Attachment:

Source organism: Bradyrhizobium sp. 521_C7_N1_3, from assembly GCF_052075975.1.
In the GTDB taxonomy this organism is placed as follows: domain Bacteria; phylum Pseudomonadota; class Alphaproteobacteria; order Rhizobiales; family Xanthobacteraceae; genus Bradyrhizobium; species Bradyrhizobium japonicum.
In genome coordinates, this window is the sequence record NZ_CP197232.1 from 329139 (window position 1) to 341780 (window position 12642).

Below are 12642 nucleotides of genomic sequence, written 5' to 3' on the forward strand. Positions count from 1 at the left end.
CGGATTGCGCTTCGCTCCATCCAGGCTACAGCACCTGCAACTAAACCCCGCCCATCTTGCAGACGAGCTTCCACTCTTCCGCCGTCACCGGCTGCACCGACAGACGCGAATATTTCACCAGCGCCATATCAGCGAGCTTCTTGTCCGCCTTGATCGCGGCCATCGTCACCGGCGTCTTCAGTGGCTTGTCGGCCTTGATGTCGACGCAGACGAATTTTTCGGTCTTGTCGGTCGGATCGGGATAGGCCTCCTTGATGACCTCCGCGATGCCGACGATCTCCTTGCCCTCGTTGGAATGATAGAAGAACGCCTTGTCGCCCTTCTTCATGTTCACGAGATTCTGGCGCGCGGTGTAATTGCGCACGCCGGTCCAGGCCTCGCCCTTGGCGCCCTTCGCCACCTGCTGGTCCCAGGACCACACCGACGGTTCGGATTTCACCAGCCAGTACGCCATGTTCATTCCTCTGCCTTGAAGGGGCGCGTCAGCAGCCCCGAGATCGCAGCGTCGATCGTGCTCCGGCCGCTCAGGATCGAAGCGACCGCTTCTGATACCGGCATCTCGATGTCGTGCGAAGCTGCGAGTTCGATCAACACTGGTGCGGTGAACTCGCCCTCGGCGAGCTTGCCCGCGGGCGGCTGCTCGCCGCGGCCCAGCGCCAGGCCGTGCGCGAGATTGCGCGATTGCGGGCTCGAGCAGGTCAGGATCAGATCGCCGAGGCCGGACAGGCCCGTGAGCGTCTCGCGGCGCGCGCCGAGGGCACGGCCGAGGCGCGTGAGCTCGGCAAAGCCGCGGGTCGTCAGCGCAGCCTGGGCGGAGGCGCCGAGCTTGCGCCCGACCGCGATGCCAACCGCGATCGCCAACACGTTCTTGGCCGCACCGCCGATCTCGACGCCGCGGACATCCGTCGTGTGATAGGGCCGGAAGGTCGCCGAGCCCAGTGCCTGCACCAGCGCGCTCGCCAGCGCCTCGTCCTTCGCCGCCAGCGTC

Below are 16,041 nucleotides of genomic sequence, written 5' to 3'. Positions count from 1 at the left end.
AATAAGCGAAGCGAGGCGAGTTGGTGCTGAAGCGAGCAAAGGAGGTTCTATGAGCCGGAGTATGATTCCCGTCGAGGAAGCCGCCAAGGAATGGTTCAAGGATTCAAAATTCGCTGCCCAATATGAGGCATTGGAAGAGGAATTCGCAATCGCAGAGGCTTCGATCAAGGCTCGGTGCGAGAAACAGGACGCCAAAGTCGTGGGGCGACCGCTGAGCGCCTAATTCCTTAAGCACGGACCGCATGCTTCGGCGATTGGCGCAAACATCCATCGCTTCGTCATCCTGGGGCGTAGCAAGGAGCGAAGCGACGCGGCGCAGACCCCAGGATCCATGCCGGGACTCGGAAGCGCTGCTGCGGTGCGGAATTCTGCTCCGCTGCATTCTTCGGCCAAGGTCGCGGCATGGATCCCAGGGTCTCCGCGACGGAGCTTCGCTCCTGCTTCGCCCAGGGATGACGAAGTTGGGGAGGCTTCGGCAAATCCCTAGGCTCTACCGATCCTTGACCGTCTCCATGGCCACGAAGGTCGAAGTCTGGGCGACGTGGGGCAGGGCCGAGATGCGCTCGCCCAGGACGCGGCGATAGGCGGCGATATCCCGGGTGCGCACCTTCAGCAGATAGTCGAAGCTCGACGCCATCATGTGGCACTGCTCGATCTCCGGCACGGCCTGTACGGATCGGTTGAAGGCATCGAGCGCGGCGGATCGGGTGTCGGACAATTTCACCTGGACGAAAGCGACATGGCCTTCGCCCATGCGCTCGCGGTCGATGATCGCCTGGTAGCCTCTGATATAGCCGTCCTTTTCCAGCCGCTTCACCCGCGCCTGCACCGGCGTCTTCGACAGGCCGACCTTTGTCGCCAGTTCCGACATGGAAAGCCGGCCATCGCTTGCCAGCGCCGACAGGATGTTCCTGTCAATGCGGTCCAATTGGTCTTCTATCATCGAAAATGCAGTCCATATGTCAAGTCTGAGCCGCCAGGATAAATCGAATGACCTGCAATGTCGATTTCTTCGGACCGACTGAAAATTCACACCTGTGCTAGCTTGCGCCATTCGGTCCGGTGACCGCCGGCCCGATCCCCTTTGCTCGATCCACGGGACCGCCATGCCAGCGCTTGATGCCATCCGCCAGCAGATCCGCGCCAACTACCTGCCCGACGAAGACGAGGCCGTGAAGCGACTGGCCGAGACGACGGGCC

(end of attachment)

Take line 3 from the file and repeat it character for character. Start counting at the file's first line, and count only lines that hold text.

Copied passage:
In genome coordinates, this window is the sequence record NZ_CP197232.1 from 329139 (window position 1) to 341780 (window position 12642).